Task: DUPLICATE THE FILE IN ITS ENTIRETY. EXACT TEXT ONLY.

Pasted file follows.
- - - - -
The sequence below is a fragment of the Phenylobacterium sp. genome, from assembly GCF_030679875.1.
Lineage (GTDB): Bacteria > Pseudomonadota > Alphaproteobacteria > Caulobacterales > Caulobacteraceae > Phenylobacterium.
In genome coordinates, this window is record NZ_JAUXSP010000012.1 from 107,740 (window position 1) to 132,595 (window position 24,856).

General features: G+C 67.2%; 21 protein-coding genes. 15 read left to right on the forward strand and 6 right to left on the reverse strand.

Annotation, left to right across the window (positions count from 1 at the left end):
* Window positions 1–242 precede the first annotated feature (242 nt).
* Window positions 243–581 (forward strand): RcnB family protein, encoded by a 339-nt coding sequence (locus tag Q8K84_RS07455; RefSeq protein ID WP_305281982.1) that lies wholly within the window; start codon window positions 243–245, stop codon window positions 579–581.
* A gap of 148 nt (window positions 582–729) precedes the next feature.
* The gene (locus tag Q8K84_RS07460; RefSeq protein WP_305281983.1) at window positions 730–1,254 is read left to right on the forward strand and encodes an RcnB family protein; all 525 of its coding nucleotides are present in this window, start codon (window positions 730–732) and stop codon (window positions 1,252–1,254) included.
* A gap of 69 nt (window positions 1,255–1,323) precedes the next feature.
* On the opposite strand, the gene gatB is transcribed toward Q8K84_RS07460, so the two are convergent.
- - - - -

The sequence below is a fragment of the Phenylobacterium sp. genome, from assembly GCF_030679875.1.
Lineage (GTDB): Bacteria > Pseudomonadota > Alphaproteobacteria > Caulobacterales > Caulobacteraceae > Phenylobacterium.
In genome coordinates, this window is record NZ_JAUXSP010000012.1 from 107,740 (window position 1) to 132,595 (window position 24,856).

General features: G+C 67.2%; 21 protein-coding genes. 15 read left to right on the forward strand and 6 right to left on the reverse strand.

Annotation, left to right across the window (positions count from 1 at the left end):
* Window positions 1–242 precede the first annotated feature (242 nt).
* Window positions 243–581 (forward strand): RcnB family protein, encoded by a 339-nt coding sequence (locus tag Q8K84_RS07455; RefSeq protein ID WP_305281982.1) that lies wholly within the window; start codon window positions 243–245, stop codon window positions 579–581.
* A gap of 148 nt (window positions 582–729) precedes the next feature.
* The gene (locus tag Q8K84_RS07460; RefSeq protein WP_305281983.1) at window positions 730–1,254 is read left to right on the forward strand and encodes an RcnB family protein; all 525 of its coding nucleotides are present in this window, start codon (window positions 730–732) and stop codon (window positions 1,252–1,254) included.
* A gap of 69 nt (window positions 1,255–1,323) precedes the next feature.
* On the opposite strand, the gene gatB is transcribed toward Q8K84_RS07460, so the two are convergent.